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Pathogens are small organisms that can cause disease in your body. There are different kinds of pathogens, each of them containing their own DNA strands that allow them to colonize their hosts, take away nutrients, and suppress the immune systems. There are five major types of pathogens that may penetrate the body and these are:

  • Parasites
  • Viruses
  • Bacteria
  • Microbes
  • Fungi

Pathogens can affect your body in many ways. While some may only cause minor complications like the common cold, others can directly cause the cancer process to begin in your body. They also work in many different ways, which is why it’s important to fully understand how they function and how they can possibly lead to complicated diseases like cancer.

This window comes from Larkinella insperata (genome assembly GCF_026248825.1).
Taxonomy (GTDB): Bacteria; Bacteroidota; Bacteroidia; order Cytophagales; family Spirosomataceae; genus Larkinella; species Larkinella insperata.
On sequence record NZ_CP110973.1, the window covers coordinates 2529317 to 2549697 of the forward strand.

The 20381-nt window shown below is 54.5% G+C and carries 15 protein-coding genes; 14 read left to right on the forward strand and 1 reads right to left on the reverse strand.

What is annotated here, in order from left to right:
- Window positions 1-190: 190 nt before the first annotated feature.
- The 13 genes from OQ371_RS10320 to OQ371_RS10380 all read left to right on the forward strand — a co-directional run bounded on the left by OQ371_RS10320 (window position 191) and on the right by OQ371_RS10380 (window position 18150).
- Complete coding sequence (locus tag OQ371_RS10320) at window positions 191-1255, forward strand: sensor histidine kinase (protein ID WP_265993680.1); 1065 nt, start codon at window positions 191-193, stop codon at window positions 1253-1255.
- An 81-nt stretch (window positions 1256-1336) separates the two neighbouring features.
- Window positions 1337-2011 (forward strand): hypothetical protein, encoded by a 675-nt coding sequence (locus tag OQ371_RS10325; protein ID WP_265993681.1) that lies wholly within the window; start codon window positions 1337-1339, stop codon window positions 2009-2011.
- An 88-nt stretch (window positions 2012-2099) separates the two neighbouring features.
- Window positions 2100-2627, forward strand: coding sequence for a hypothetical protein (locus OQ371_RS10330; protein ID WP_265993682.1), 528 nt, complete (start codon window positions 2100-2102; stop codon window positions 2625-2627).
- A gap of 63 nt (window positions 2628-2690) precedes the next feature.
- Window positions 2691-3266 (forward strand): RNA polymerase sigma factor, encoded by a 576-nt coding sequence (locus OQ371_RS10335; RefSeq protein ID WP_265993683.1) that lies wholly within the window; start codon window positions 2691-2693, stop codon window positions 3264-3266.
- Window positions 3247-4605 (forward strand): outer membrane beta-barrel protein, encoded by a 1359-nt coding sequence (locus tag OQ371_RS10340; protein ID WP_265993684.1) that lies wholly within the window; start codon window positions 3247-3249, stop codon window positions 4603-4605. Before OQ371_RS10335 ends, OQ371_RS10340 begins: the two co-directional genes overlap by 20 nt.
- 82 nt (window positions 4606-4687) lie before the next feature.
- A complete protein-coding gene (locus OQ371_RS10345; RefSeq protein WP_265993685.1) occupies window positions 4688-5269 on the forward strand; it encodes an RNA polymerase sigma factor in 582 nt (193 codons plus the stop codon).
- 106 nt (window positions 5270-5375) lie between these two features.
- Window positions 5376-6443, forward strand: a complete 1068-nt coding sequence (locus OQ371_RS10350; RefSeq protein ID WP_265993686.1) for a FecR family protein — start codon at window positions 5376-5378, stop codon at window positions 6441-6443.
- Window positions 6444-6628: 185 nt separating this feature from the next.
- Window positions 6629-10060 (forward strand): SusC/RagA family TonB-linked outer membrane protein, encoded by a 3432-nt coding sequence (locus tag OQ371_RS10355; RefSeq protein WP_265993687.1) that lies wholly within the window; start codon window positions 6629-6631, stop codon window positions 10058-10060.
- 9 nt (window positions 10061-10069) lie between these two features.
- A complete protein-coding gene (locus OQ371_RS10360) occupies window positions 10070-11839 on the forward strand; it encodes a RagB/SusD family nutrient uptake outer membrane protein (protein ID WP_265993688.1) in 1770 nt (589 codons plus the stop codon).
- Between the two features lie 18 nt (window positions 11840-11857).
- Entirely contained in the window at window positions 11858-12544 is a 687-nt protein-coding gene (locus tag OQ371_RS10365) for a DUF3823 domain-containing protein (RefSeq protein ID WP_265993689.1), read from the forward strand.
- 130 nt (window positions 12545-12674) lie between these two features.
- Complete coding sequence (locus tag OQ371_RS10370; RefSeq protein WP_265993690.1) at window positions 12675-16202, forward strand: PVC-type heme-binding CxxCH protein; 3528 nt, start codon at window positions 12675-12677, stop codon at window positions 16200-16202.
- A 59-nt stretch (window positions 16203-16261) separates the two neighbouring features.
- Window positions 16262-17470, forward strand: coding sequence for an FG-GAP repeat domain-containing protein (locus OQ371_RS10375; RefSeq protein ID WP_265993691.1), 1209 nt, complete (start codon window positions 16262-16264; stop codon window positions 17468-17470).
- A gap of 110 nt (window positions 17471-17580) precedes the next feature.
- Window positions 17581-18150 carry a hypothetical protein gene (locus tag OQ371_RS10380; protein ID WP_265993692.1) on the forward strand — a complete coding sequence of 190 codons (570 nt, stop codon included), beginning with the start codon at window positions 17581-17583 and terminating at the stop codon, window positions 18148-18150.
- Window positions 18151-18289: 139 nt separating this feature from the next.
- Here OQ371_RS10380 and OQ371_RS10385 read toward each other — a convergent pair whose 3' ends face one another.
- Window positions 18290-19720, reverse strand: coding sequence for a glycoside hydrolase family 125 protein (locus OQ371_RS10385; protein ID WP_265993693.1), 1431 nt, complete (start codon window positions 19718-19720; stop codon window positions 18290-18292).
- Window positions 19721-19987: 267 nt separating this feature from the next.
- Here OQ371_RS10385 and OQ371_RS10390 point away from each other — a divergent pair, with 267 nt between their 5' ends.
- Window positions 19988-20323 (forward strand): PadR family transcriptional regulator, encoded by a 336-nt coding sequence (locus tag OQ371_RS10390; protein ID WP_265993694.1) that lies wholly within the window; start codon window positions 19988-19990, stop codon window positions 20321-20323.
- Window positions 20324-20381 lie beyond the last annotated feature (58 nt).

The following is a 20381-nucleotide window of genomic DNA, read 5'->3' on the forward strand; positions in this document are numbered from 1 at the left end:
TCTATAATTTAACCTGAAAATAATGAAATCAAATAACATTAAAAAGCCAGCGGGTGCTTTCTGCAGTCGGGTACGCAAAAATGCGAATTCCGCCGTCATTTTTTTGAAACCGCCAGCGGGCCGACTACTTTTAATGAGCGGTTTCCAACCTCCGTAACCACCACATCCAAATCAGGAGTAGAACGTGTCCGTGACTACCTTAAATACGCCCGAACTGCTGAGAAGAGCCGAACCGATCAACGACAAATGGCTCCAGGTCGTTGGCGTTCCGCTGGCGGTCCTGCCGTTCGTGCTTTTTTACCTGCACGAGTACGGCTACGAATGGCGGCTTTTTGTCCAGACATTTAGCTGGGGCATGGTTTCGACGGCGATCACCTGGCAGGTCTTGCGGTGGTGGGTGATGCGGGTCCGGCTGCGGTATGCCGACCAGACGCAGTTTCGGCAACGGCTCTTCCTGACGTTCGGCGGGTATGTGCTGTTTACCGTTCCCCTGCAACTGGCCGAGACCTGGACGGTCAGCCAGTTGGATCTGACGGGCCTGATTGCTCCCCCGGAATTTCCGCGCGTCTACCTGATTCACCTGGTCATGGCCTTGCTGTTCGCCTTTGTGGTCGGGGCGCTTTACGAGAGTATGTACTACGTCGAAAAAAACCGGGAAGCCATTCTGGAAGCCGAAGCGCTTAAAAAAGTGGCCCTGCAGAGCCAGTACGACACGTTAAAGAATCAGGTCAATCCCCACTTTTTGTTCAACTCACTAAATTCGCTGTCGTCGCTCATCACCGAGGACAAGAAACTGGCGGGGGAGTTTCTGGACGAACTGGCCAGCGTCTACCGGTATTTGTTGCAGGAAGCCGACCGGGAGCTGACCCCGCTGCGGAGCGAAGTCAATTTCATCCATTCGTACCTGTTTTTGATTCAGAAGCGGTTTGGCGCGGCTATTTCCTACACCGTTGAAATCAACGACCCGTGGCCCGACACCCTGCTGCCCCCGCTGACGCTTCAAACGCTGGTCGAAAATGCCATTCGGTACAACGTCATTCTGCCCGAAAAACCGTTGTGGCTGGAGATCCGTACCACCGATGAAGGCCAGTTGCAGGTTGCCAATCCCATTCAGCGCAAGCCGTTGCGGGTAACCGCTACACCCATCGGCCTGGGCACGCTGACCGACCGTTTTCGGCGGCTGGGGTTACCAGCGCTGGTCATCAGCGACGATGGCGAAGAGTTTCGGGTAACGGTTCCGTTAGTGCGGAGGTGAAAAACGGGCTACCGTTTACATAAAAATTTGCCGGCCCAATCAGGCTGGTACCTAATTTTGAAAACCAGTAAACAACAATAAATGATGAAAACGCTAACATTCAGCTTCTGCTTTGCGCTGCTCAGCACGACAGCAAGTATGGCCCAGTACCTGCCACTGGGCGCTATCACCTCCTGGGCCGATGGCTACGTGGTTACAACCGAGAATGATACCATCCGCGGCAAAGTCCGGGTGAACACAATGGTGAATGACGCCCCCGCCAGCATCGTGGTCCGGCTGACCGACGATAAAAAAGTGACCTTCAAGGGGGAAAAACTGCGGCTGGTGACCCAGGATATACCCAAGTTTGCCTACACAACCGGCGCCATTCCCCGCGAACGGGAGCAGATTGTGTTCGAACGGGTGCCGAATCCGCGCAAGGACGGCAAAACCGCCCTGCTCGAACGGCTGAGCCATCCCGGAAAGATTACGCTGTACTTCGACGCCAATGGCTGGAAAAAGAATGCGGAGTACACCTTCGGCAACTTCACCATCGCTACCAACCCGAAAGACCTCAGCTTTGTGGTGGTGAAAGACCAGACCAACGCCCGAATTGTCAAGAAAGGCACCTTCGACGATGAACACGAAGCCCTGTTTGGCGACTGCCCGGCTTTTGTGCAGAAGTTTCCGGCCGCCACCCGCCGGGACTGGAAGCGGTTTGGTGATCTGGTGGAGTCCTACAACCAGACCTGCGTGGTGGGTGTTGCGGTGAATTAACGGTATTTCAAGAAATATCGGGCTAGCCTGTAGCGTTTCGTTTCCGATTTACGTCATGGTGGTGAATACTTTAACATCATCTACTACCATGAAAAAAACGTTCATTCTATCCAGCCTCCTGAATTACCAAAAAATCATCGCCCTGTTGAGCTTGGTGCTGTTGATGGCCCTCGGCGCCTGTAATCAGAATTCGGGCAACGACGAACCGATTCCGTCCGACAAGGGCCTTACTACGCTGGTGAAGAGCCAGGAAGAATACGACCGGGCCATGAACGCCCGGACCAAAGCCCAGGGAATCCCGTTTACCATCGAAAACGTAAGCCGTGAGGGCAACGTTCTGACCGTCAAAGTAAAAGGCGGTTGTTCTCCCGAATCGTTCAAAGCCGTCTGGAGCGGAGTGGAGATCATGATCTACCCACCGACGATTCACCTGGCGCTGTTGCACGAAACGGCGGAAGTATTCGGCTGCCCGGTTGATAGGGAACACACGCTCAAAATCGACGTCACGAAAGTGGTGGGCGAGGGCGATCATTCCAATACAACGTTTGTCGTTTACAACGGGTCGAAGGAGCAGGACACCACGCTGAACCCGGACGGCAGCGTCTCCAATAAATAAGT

Parasites rely on other organisms to live. They benefit from their position on their host, but do not provide benefits for them in return. In these cases they deprive their host of nutrients. Certain parasites can cause cancer to spread in your body, particularly fasciolopsis buski.

Fasciolopsis buski is a parasite found across East and Southeast Asia. It is relatively harmless to your body when it is living in the small intestines, as it usually does. Although it is a parasite, it generally does little damage, except for the occasional cases of irritable bowel syndrome, colitis, or chronic diseases like Crohns Disease. Sometimes, they are expelled out of your body through natural flows of bowel movement. However, when this parasite invades other parts of your body like the kidneys, bowels, and uterus, they become increasingly difficult to contain and eventually cause cancer.

There are many other types of parasites that can effect your immune system. Your PH balance, creates different deficiencies and causes many other problems which can lead directly or indirectly to cancer. Some of the viruses, bacteria, microbes and fungi are in fact parasitic in nature even though they are not “worm like” as some more deadly parasites are.